MIAMI: Three-time runner-up Maria Sharapova booked her second
straight Miami final on Thursday, rallying to beat disgruntled Caroline
Wozniacki to set up a title clash with Agnieszka Radwanska.
Sharapova clinched a 4-6, 6-2,
6-4 semi-final victory over the Dane after 2hr 34min. However, the
tennis match ending in acrimony as Wozniacki objected to the chair
umpire's over-rule of a call to Sharapova's benefit on match point.
World No. 4 Radwanska's 6-4, 6-2 victory over
Marion Bartoli was more straightforward, but included an injury to the
French seventh seed as well as a power failure that held up proceedings
in the second set.
'For sure one of the weirdest
matches, especially the lights,' said Poland's Radwanska, who led 4-2 in
the second set when the court went dark. 'You're really focused on the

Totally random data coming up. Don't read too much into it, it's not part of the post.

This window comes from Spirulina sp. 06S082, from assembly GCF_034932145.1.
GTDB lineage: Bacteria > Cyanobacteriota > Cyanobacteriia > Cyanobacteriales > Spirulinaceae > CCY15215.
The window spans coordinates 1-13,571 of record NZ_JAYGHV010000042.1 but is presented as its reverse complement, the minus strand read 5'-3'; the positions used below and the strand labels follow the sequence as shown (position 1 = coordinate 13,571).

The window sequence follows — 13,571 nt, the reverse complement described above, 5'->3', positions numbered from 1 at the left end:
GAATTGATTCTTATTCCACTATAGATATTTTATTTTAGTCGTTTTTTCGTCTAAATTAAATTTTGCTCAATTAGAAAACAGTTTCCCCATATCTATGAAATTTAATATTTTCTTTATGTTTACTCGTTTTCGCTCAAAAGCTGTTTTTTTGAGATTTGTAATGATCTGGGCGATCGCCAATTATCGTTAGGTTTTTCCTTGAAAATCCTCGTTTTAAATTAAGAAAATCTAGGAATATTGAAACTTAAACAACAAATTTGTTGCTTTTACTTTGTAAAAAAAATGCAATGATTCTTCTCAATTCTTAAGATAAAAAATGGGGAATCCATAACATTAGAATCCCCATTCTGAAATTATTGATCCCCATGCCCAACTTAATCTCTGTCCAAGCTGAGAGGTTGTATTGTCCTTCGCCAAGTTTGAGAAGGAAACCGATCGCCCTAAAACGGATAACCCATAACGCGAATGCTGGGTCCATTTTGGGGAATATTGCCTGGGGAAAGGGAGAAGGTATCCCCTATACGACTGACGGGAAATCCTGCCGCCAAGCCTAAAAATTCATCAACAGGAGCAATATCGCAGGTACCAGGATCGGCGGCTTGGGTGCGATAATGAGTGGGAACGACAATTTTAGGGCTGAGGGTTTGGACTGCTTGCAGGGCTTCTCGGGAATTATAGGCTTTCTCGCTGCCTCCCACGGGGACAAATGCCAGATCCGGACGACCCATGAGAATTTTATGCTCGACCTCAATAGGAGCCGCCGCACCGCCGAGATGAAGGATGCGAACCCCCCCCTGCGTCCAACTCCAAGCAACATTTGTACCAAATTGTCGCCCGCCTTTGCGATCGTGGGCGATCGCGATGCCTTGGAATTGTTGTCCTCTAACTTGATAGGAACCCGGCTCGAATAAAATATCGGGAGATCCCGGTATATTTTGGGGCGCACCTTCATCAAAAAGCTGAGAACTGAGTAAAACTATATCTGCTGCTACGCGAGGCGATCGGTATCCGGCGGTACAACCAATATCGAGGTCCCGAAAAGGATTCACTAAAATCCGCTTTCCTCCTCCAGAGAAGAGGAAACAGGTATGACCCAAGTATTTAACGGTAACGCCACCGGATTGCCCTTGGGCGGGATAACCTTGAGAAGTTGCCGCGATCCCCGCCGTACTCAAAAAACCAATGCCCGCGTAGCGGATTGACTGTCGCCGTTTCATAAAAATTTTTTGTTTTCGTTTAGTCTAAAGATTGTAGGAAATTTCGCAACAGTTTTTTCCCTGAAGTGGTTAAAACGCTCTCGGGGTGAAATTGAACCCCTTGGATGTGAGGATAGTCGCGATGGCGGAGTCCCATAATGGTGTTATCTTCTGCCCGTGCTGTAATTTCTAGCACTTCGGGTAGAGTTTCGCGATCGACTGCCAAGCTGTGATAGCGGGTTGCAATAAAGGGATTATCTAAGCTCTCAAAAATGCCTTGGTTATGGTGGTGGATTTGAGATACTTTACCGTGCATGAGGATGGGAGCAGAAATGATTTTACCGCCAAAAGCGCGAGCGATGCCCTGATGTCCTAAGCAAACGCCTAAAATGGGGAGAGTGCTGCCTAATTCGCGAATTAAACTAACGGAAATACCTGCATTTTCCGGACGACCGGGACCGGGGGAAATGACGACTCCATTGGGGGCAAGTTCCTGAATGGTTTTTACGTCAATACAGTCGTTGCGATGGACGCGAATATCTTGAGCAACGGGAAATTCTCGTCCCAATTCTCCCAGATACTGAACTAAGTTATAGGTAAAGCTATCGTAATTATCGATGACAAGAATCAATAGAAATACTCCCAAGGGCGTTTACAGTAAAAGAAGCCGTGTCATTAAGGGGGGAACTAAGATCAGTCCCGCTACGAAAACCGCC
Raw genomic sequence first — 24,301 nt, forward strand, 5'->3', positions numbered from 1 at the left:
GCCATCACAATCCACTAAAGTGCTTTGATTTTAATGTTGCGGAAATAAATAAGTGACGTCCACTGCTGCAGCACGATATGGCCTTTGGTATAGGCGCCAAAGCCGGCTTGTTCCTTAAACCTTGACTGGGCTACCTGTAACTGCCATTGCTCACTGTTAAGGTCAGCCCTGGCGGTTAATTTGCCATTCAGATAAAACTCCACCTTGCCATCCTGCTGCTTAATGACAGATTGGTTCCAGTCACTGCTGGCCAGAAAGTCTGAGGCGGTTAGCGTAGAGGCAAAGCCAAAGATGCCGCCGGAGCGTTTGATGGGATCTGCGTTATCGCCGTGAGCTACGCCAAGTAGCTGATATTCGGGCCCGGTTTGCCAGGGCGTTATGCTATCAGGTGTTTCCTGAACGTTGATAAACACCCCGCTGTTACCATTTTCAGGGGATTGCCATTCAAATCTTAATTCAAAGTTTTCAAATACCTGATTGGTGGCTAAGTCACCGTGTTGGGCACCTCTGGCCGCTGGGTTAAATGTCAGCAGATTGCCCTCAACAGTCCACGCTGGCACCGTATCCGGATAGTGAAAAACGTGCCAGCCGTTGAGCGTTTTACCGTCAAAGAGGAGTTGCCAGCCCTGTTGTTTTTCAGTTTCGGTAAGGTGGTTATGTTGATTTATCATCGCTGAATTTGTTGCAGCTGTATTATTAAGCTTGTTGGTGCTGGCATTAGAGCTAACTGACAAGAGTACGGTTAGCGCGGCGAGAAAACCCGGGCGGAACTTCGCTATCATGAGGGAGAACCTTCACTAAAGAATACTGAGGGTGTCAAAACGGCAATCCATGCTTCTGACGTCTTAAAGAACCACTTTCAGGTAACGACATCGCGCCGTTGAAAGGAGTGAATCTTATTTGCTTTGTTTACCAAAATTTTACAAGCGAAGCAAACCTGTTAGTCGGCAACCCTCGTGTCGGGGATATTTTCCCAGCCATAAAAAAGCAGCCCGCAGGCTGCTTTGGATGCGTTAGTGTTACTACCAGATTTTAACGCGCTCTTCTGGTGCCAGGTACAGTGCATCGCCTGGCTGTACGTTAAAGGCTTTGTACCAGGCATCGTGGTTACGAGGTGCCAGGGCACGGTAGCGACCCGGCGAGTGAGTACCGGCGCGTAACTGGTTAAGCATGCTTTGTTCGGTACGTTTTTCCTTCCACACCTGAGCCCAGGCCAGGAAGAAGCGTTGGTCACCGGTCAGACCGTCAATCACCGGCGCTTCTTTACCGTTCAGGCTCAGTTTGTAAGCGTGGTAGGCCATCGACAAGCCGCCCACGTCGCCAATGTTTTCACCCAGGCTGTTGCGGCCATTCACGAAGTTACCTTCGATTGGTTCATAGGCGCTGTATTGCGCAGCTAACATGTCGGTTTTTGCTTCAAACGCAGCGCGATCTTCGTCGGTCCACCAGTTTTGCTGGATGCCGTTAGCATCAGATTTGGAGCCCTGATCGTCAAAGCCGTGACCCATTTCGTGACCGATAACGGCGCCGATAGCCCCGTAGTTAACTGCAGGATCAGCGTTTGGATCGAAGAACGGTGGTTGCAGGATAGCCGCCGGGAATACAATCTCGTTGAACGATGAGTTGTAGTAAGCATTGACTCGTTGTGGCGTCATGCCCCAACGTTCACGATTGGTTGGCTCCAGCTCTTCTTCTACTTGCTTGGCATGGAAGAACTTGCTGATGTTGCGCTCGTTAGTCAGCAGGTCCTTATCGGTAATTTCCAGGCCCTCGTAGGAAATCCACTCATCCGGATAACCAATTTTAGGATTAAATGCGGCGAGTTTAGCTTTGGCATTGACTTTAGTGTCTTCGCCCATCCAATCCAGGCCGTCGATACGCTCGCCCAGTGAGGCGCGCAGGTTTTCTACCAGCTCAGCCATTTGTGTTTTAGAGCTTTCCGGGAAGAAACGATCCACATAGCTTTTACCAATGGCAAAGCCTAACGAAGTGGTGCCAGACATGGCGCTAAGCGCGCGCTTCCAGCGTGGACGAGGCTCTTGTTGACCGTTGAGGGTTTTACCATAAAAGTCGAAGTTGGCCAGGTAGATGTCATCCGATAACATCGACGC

match and want to finish in two sets. Suddenly, the lights go off.'
She kept her focus and returned to see off
Bartoli, who had reached the semi-finals by handing world No. 1 Victoria
Azarenka her first defeat of this year.
A day after that win, Bartoli was hindered by a left thigh injury, and had 35 unforced errors, failing to hold serve once.
Radwanska's reward was a meeting with Sharapova, who has won seven of their eight encounters.
The Russian was serving for the match and up
40-30 when her second serve was called long - a call over-ruled by the
umpire, who ordered the point replayed.
Wozniacki did not like it, but was out of video challenges.
Sharapova stepped up to serve again, working her way into position to put away a forehand for the victory.
Wozniacki, who declined to shake hands with
the umpire after the match, said it did not matter that TV replays
showed he was correct. 'I think when the ball is so close... he should
give her a chance to challenge, at least when I don't have any
challenges,' she said.
'She was going to challenge it, anyways. So if
it shows it's good, it's good. If it shows it's out, it's out. The ball
was so close that it might as well have been out.'
Sharapova said she would have certainly challenged the call if the umpire had not over-ruled it.